Last week, Darwinbox announced the appointment of Alight veteran Shaswat Kumar to its executive leadership team. He has spent much of his career focused on HR transformation, and his expertise is expected to help drive Darwinbox's growth going forward.
People Matters caught up with Shaswat Kumar for a quick conversation about his new role and his thoughts about HR transformation and business success. Here's what he told us.
You spent four and a half years at Alight; looking back on your time there, what accomplishments are you most proud of?
Alight was a truly new brand in the market. In a brief period, we created a service provider which was trusted by customers for quality of work and ability to deliver, every single time. We set the benchmark for thought leadership in our domain which is remarkable for a company so new. The State of HR Transformation Study was not only a thought leader for us but also allowed us to build accelerators for clients anticipating their demands.
Consulting firms take years to build leadership in domain and thought. The speed with which this happened for Alight confirmed that when you are honest and listen to the market, the response will be good. This happened on the back of deep internal commitment from the right partners.
The main focus of your career has been HR transformation; what do you think is the next big transformation HR needs to undergo?
Business Transformations, digital or otherwise, are being held back by Organization, People, and Behavioral issues.
HR professionals need to think of HR transformation as a necessary decision to not only equip the HR function for success but also make it a true catalyst to enable organization change and business outcomes.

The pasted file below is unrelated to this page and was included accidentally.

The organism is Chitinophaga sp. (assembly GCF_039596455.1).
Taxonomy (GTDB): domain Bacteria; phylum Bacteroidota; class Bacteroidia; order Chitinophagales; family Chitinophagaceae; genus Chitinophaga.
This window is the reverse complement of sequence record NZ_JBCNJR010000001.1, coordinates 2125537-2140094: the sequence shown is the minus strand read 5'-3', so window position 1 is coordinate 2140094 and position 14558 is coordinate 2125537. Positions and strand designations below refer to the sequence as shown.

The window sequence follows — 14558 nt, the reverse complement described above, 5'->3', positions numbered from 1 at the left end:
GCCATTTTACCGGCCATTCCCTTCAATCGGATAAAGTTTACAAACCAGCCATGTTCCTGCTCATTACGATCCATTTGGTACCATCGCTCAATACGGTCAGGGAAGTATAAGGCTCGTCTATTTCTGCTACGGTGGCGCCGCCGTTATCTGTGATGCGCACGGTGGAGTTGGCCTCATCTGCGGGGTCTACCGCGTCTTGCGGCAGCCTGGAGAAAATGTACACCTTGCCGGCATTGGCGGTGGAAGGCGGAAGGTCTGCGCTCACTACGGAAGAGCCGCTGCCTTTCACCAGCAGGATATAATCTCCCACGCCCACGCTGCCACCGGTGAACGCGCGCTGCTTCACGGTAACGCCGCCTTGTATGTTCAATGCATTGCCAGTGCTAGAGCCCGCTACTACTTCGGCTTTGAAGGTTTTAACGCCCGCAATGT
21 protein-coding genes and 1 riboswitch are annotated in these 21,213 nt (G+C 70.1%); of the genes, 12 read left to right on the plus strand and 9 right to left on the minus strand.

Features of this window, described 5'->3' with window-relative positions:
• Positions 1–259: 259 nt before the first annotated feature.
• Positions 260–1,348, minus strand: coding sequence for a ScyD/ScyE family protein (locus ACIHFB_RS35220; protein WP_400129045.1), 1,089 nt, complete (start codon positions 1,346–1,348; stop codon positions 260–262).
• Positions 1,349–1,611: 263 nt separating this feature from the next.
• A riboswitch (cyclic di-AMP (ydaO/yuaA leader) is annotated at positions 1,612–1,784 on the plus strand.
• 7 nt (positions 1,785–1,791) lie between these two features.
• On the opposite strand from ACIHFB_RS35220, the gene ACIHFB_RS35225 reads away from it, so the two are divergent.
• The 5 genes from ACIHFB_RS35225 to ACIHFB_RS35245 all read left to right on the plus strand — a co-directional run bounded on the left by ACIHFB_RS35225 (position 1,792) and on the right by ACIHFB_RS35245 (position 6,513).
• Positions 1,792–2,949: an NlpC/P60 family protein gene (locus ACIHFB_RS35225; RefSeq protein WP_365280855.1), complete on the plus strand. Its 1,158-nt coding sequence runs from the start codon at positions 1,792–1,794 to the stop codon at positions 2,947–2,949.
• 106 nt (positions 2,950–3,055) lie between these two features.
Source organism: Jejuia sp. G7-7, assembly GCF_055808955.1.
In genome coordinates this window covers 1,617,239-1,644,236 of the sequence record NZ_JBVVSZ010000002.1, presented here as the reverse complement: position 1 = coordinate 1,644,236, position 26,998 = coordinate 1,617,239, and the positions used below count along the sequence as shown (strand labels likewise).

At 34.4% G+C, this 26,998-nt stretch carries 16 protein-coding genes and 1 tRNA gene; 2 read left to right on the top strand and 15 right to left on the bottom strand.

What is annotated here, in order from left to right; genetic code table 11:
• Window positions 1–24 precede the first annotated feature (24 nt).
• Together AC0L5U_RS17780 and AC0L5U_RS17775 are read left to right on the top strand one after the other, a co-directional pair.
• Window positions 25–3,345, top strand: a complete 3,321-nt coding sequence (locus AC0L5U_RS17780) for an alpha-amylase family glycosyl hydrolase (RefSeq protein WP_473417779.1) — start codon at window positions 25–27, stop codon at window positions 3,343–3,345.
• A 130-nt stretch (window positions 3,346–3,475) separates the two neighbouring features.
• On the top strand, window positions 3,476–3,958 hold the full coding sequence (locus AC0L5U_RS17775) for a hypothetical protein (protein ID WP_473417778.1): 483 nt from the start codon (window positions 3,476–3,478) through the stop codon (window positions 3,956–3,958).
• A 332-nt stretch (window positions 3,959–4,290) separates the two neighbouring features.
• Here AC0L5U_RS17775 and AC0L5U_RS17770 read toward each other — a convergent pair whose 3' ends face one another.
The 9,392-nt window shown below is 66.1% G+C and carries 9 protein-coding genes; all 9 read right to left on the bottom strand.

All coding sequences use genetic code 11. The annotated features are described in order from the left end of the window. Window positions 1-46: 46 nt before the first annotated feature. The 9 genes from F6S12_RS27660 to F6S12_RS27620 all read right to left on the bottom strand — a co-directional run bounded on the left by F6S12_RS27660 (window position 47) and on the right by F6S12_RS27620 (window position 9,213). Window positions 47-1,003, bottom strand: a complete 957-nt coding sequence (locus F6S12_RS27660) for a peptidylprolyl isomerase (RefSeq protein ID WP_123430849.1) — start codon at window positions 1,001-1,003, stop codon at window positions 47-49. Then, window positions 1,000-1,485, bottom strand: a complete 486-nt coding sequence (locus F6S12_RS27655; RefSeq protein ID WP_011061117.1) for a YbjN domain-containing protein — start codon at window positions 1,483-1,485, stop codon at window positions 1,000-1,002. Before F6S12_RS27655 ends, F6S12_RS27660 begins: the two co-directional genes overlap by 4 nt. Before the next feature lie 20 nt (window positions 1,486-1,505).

For this to truly happen, HR professionals will need to define the scope of HR transformations that have been different from the past, actively engage organization-wide stakeholders and most importantly, change the ways of working for HR professionals of the future. If done correctly, this will enable HRs to build a DNA of constant calibration and adjustment, which will eventually make periodic HR transformations redundant in future.
What's the first step for a HR function that wants to transform itself?
The HR function needs to understand the true pain points of stakeholders, understand how to add value that can make a real difference, and try to derive purpose and value from the program early in the process. This articulated value should be understood by leaders across the organization and should have their buy-in on why this is needed. Often, this will need detailed business case modeling with both quantitative and qualitative benefits.
Avoiding the above and launching things piecemeal is generally a bad idea. Having said that, in some customer organizations, the leadership defines small experiments to test out a hypothesis before an organization change is brought into effect; fully investing management bandwidth and resources.
What do you think customer success means today in the changing landscape of HR solutions?